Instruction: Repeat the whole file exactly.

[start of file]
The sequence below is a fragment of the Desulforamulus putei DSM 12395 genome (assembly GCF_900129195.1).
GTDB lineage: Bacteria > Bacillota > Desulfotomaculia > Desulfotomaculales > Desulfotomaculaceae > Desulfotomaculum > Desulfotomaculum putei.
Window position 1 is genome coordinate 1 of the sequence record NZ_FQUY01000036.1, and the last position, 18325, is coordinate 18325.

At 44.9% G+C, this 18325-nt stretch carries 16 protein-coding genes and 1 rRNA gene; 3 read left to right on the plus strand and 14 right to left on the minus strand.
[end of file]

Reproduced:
The sequence below is a fragment of the Desulforamulus putei DSM 12395 genome (assembly GCF_900129195.1).
GTDB lineage: Bacteria > Bacillota > Desulfotomaculia > Desulfotomaculales > Desulfotomaculaceae > Desulfotomaculum > Desulfotomaculum putei.
Window position 1 is genome coordinate 1 of the sequence record NZ_FQUY01000036.1, and the last position, 18325, is coordinate 18325.

At 44.9% G+C, this 18325-nt stretch carries 16 protein-coding genes and 1 rRNA gene; 3 read left to right on the plus strand and 14 right to left on the minus strand.